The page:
Wile E. Coyote Wile E. Coyote

The boneheaded movie-hating management of Warner Bros. Discovery has canned yet another fully-completed film. This time, it’s the live-action/animation hybrid Coyote vs. Acme, based on a character created by animation legend Chuck Jones. The film had originally been greenlit for streaming on Max but had turned out well enough to later be considered for theatrical release.

The reason:


David Zaslav-run WBD plans take an estimated $30 million write-down on the $60-80m film, per a Deadline report.

This is not the first time that the studio has discarded a nearly-finished or completed film as a tax write-off. Last year, Warner Bros. execs took a write-down on the animated feature Scoob!: Holiday Haunt, as well as the straight-to-streaming live-action film Batgirl.

Deadline reports that the Dave Green-directed film, which tested extremely well with audiences, won’t even be offered to other companies, even though Amazon was interested in acquiring it for its streaming service. The tax write-off is apparently more valuable to Warner Bros. than any potential third-party pick-up.

Coyote vs. Acme was adapted by Samy Burch from a satirical piece that originally appeared in a 1990 issue of The New Yorker. In the original piece, Wile E. Coyote sues Acme, his regular weapons supplier, for its consistently malfunctioning products. The film expanded the story to include a down-on-his-luck human attorney who takes on Wile E. as a client, and then learns that his former boss at another law firm (played by John Cena) represents Acme.

Coyote vs. Acme’s director Dave Green is understandably heartbroken by the news. He shared his feelings about the cancellation on Twitter:

For three years, I was lucky enough to make a movie about Wile E. Coyote, the most persistent, passionate, and resilient character of all time. I was surrounded by a brilliant team, who poured their souls into this project for years. We were all determined to honor the legacies of these historic characters and actually get them right. Along the ride, we were embraced by test audiences who rewarded us with fantastic scores. I am beyond proud of the final product, and beyond devastated by WB’s decision. But in the spirit of Wile E. Coyote, resilience and persistence win the day.

His feelings were echoed by others who have seen the film, such as Scott Pilgrim Takes Off showrunner BenDavid Grabinski, who called the film the “best of its kind since Roger Rabbit:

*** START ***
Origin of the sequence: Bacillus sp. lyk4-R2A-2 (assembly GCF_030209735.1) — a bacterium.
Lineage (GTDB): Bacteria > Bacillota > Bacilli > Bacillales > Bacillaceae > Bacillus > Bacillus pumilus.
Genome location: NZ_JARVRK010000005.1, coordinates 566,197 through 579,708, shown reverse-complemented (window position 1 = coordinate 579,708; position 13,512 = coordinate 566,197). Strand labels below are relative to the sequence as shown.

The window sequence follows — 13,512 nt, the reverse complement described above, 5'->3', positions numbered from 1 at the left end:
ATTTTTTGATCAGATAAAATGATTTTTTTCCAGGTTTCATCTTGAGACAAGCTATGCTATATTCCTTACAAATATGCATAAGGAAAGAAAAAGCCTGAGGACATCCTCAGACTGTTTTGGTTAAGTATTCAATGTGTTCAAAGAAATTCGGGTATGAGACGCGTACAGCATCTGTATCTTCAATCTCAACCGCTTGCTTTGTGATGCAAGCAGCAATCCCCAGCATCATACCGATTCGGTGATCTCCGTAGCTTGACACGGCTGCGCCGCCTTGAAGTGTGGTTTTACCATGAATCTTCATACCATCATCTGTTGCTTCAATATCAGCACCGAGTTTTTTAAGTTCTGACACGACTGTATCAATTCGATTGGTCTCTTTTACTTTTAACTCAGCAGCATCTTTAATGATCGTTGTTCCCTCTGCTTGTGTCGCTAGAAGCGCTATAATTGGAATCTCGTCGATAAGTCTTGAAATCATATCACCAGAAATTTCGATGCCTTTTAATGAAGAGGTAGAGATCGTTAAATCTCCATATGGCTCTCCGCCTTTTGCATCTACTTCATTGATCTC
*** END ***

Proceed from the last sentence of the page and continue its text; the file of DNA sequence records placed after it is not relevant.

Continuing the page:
COYOTE V ACME is a great movie. The best of its kind since ROGER RABBIT. It’s commercial. It tested well. The leads are super likable. It’s beautifully shot. The animation is great. The ending makes everyone fucking cry. I thought the goal of this business was to make hit movies? This makes me feel insane. It’s a great fucking movie. It’s based on a huge IP. It’s a crowd pleaser. What are we even doing anymore? I really don’t know how we’ve gone from “The Battle of Brazil” to extremely effective commercial movies being deleted for tax purposes. I will never ever understand this.

Peter Atencio, who has also viewed footage from the film, wrote:

This is INSANE. First of all, fuck a business model that incentivizes this. Secondly, this movie is GREAT. I was lucky to get to see some and it’s hilarious, with incredible animation. What a disgusting turn of events, especially with a huge gaping hole in the release calendar.

A crew members you worked on the film has posted a reel of behind-the-scenes footage from the film’s production in New Mexico:

Meanwhile, a Warner Bros. spokesperson offered the following statement on the film’s junking:

With the re-launch of Warner Bros. Pictures Animation in June, the studio has shifted its global strategy to focus on theatrical releases. With this new direction, we have made the difficult decision not to move forward with Coyote vs Acme. We have tremendous respect for the filmmakers, casts, and crew, and are grateful for their contributions to the film.

WBD recently relaunched its feature animation division as Warner Bros. Pictures Animation. It is currently developing multiple animated features with Locksmith Animation, such as the musical Bad Fairies and an adaptation of Marissa Meyer’s novel series The Lunar Chronicles. The studio also plans a number of Dr. Seuss-themed animated features, with The Cat in the Hat and Oh, The Places You’ll Go! currently the farthest along in the pipeline. It anticipates releasing two theatrical animated features per year, starting in 2026.

Yesterday, during a disastrous quarterly earnings report, WBD CEO David Zaslav said that the company hasn’t “really been able to crack the kids“. It doesn’t look like Warner Bros. is going to be “cracking” kids anytime soon if they’re cancelling promising family projects based on beloved and time-tested cartoon characters.